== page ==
Changing housing trends
Gone are the days of traditional student homes in Waterloo, as high-rise
apartments become the norm for Laurier and University of Waterloo students
The area of Waterloo surrounding Wilfrid Laurier University and the University of Waterloo has been witnessing a boom in student housing development growth through the past few years. Trends in the local student housing market have been switching from more traditional five- or more-bedroom units and residential houses to larger high-rise buildings with fewer bedrooms.
“There’s been a lot of student housing going in around Laurier in the past few years, and there should be more,” said Erica McLerie, a senior market analyst at the Canadian Mortgage and Housing Corporation.
According to CMHC’s data, in the university area alone there are currently 503 apartment-style residences, both student and private, that are under construction.
The data also shows that the university area, relative to other parts of the city, has the highest availability and vacancy rates concerning housing units, whilst having the least amount of total housing units.
This area also has the highest median rent relative to the remainder of the city. Although this rent rate is increasing at roughly the same rate as other areas, the rent still remains higher than other parts of the city.
“The baby-boomer generation has probably been the richest generation, so there may be more money available for students to have, but I don’t think the rent for apartments has gone up that much,” said McLerie.
The changing student housing trends also reflect general trends in other areas of the province. New housing projects in Waterloo, much like that of Toronto, are largely dominated by condominium developments.
However, in Waterloo condominiums are being built by developers, sold to investors and then rented to students in the area.
“In the past decade we’ve moved from one kind of housing available in the city, to many different kinds of housing available,” said Jeff Henry, City of Waterloo councillor for Ward 6, which includes both universities. “This means more townhouse units being built and more one- and two-bedroom units being built. I think that’s the market responding to where the demand is.”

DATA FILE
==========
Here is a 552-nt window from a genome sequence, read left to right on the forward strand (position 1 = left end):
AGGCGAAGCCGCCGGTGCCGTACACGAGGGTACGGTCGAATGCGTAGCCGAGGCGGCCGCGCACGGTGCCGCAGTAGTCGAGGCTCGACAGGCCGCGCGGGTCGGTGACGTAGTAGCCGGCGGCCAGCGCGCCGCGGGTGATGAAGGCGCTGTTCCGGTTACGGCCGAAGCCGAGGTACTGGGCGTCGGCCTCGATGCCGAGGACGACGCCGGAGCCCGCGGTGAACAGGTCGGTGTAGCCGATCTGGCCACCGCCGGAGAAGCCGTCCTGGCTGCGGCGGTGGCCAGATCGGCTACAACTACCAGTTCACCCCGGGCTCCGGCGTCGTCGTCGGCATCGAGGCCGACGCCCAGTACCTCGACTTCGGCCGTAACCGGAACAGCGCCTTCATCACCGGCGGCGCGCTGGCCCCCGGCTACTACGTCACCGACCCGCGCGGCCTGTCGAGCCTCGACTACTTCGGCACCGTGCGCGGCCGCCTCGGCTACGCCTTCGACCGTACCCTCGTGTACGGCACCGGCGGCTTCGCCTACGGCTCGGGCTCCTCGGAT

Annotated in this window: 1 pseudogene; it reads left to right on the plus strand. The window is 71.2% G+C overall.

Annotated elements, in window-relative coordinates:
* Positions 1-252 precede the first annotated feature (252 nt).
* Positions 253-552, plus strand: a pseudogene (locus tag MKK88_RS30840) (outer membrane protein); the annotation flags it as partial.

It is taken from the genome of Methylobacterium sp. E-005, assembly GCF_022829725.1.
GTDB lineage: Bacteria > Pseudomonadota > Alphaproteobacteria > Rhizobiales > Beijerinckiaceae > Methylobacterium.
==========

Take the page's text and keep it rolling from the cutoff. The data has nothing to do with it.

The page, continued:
Waterloo is not alone is this new trend of building larger, high-rise condominium buildings and renting them to students.
Guelph, also housing a large university community, is currently seeing high-rise growth that mirrors that of Waterloo.
Important to mention is that it is not only the physical size of the buildings that has changed, but also the amount of bedrooms in each apartment.
Traditionally, student housing entails a unit with five bedrooms, suitable to host a larger amount of people than what traditional private residential apartment units would.
However, student housing developments are now being modeled after this traditional one- to three-bedroom unit.
“There’s some newer large buildings that are expected to go in, and they are condos that are going to be sold to investors and rented to students,” said McLerie.
“I’m seeing that some of the newer buildings are basically one, two or three bedrooms. So more like the private rental market, but still rented to students.”
This new trend in Waterloo’s residential apartment developments in part responds to changing market demand from many students in the area.
“The main reason I chose an apartment over a house is there’s just less maintenance. The apartment is cleaner and you don’t have to clean up the front lawn or take out the garbage,” said Adam Gilbert, a second-year student at Laurier.
However, residential apartment buildings built in the traditional private model with fewer bedrooms, may also have a greater ability to cope with a long-term demographic change.
“In a traditional residential apartment, they can rent to anybody, so if in the next few years if the student population shrinks, they would be able to rent their units to maybe professors, or some of the high tech workers in the area,” said McLerie.